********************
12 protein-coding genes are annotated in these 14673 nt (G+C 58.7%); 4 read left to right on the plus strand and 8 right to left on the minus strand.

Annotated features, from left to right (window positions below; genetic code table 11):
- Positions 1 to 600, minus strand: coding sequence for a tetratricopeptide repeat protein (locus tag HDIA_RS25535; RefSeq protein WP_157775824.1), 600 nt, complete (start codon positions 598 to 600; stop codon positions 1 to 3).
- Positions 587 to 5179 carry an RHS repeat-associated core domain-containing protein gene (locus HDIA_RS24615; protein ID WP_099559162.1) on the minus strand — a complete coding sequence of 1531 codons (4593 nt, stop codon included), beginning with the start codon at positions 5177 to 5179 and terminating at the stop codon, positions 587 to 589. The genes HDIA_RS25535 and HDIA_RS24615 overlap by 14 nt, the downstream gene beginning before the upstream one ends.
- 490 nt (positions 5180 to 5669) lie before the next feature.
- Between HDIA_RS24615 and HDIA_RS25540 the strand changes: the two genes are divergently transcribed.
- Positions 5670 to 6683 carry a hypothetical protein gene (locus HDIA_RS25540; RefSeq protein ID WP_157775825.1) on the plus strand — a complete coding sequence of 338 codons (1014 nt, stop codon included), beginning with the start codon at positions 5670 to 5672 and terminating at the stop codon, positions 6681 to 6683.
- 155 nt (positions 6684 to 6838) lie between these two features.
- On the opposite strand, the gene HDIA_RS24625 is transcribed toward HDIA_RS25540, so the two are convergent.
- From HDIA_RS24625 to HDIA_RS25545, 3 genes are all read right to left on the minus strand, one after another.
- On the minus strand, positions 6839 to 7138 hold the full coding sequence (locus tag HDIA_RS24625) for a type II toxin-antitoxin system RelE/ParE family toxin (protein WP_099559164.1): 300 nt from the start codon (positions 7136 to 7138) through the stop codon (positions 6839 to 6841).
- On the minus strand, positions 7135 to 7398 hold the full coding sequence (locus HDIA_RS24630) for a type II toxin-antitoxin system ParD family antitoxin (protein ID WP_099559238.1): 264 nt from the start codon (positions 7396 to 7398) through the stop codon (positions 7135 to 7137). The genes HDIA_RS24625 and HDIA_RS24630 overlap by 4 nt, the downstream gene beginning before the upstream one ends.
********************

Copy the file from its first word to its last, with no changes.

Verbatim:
12 protein-coding genes are annotated in these 14673 nt (G+C 58.7%); 4 read left to right on the plus strand and 8 right to left on the minus strand.

Annotated features, from left to right (window positions below; genetic code table 11):
- Positions 1 to 600, minus strand: coding sequence for a tetratricopeptide repeat protein (locus tag HDIA_RS25535; RefSeq protein WP_157775824.1), 600 nt, complete (start codon positions 598 to 600; stop codon positions 1 to 3).
- Positions 587 to 5179 carry an RHS repeat-associated core domain-containing protein gene (locus HDIA_RS24615; protein ID WP_099559162.1) on the minus strand — a complete coding sequence of 1531 codons (4593 nt, stop codon included), beginning with the start codon at positions 5177 to 5179 and terminating at the stop codon, positions 587 to 589. The genes HDIA_RS25535 and HDIA_RS24615 overlap by 14 nt, the downstream gene beginning before the upstream one ends.
- 490 nt (positions 5180 to 5669) lie before the next feature.
- Between HDIA_RS24615 and HDIA_RS25540 the strand changes: the two genes are divergently transcribed.
- Positions 5670 to 6683 carry a hypothetical protein gene (locus HDIA_RS25540; RefSeq protein ID WP_157775825.1) on the plus strand — a complete coding sequence of 338 codons (1014 nt, stop codon included), beginning with the start codon at positions 5670 to 5672 and terminating at the stop codon, positions 6681 to 6683.
- 155 nt (positions 6684 to 6838) lie between these two features.
- On the opposite strand, the gene HDIA_RS24625 is transcribed toward HDIA_RS25540, so the two are convergent.
- From HDIA_RS24625 to HDIA_RS25545, 3 genes are all read right to left on the minus strand, one after another.
- On the minus strand, positions 6839 to 7138 hold the full coding sequence (locus tag HDIA_RS24625) for a type II toxin-antitoxin system RelE/ParE family toxin (protein WP_099559164.1): 300 nt from the start codon (positions 7136 to 7138) through the stop codon (positions 6839 to 6841).
- On the minus strand, positions 7135 to 7398 hold the full coding sequence (locus HDIA_RS24630) for a type II toxin-antitoxin system ParD family antitoxin (protein ID WP_099559238.1): 264 nt from the start codon (positions 7396 to 7398) through the stop codon (positions 7135 to 7137). The genes HDIA_RS24625 and HDIA_RS24630 overlap by 4 nt, the downstream gene beginning before the upstream one ends.